My early adolescent years were in the 70s. A time of the escalation and ultimate end of the Vietnam war, Watergate, the Iran hostages, an oil crisis caused by oil embargoes disco, flower power, and a popular answer to this question, “What do you want for Christmas?” The common answer was, “World Peace!” and then an upholding of the two fingers in a “V” to signify peace. It was such a common answer to that question that is ultimately became a joke-something trivialized so much so that it now means very little. It only resonates when we might hear it from the lips of a little child, with a cherubic face, and then we might get a glimpse of what “World Peace” might look like. Its harbinger is hope and hope is so easily seen in such innocent faces.
This week is the Second Week of Advent and it began with lighting the second candle on the Advent Wreath yesterday in worship-the Candle of Peace, preceded last week by the lighting of the Candle of Hope. For many of us it is hard to see a future for peace in our world. Domestically, we are still fighting among ourselves trying to rid ourselves of racism, sexism, economic policies that seemingly perpetuate disparity, gender issues, climate change, and the list goes on. The taproots that produces the fruit for these domestic afflictions is deep and seems to have resisted every enlightened hard-won movement toward their eradication.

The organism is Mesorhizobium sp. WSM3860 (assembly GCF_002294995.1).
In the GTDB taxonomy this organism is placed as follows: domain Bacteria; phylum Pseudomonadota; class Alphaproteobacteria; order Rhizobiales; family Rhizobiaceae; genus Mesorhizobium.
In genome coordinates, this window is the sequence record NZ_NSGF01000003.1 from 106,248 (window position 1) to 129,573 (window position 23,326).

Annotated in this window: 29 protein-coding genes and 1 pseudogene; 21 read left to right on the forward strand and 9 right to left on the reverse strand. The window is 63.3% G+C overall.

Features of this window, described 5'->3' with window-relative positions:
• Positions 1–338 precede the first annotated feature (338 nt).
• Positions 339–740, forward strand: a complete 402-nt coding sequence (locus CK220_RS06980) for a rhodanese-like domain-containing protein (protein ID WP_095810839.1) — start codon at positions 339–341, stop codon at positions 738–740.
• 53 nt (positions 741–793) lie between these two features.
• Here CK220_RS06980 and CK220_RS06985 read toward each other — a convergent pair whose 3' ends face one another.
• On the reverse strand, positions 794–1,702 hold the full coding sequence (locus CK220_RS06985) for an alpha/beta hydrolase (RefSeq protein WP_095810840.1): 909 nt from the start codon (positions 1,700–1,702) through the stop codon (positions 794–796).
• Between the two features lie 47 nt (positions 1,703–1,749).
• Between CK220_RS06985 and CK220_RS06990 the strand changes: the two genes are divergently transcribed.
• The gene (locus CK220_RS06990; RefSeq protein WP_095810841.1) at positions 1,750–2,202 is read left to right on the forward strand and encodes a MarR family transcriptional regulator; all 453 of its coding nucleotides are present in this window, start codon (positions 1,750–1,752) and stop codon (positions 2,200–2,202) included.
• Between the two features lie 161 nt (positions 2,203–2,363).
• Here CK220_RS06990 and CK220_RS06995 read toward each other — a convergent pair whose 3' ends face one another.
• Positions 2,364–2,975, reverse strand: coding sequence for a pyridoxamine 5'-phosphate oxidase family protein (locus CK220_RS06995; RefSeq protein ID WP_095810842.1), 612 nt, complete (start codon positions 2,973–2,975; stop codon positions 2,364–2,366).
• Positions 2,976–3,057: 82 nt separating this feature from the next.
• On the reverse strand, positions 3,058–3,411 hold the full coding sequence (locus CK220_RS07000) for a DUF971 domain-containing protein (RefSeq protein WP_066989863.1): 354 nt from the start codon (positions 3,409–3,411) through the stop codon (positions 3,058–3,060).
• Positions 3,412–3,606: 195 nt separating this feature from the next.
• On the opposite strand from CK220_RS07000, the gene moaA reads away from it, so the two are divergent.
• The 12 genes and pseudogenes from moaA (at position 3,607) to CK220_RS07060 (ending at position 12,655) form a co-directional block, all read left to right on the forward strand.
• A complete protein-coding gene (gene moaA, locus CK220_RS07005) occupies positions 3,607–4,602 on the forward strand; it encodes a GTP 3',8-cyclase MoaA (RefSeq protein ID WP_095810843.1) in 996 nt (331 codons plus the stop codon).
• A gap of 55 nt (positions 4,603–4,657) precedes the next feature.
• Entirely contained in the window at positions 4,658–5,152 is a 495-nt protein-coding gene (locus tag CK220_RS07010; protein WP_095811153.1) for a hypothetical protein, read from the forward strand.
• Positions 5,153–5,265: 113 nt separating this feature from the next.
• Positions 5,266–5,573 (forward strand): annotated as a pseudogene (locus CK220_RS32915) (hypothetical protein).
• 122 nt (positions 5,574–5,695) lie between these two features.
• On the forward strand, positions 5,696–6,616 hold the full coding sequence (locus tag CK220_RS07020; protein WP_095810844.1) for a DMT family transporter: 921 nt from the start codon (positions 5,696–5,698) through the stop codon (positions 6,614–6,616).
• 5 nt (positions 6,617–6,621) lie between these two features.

The feeling about international happenings is not much different. The systematic suppression of human rights is becoming an increasing global phenomenon. Heightened tensions between countries with nuclear weapons make us fearful of who has the itchiest trigger finger. The Middle East still seems like a smoldering forest fire flaring up progressively more frequent. And then there are the problems of famines, lack of access to safe drinking water, massive movements of refugees from areas of political instability or natural disaster. Can someone now sing a few bars of the Coca Cola commercial, also from the 70s, of “I’d like to teach the world to sing in perfect harmony?”
Mahatma Gandhi once said, “You must be the change you want to see in the world.” In essence, we cannot realize a solution to any of the world’s big problems unless we can solve them on a smaller scale among the people we live with day to day and also within ourselves. I think this is at the heart of what we wrestle with in
Advent. We want to have a wonderful celebration of the upcoming Christmas holiday. We might be gathered with friends and family and share happy times together that are peaceful and joyful. Most of us will sacrifice something of ourselves in order that these events will be happy, peaceful, and joyful. This gives us a clue into what it is we must be. We must be constantly seeking within ourselves and then do what needs to be done to provide for opportunities for happiness, peace, and joy to emerge. This fans the flames of hope from which we might even dare to think of what can be done on a larger scale to address the great challenges among and before us. Perhaps, the hope in Advent looking for world peace is not so much of a pipe dream after all.
The seeds of peace have been sowed on the same soil in which the mature trees of domestic and foreign adversaries and adversities grow. They just need a little bit more care and cultivation. The First Coming of Jesus, the Prince of Peace, did make a difference in our world, despite the cry of cynics to the contrary. For whenever and wherever compassion, justice, and mercy breaks out there are fragments of the heavenly kingdom already to be seen and a real foreshadowing of the kingdom to come. With that in mind, World Peace cannot be far behind.
Hopefully yours in Christ who has come and will come again,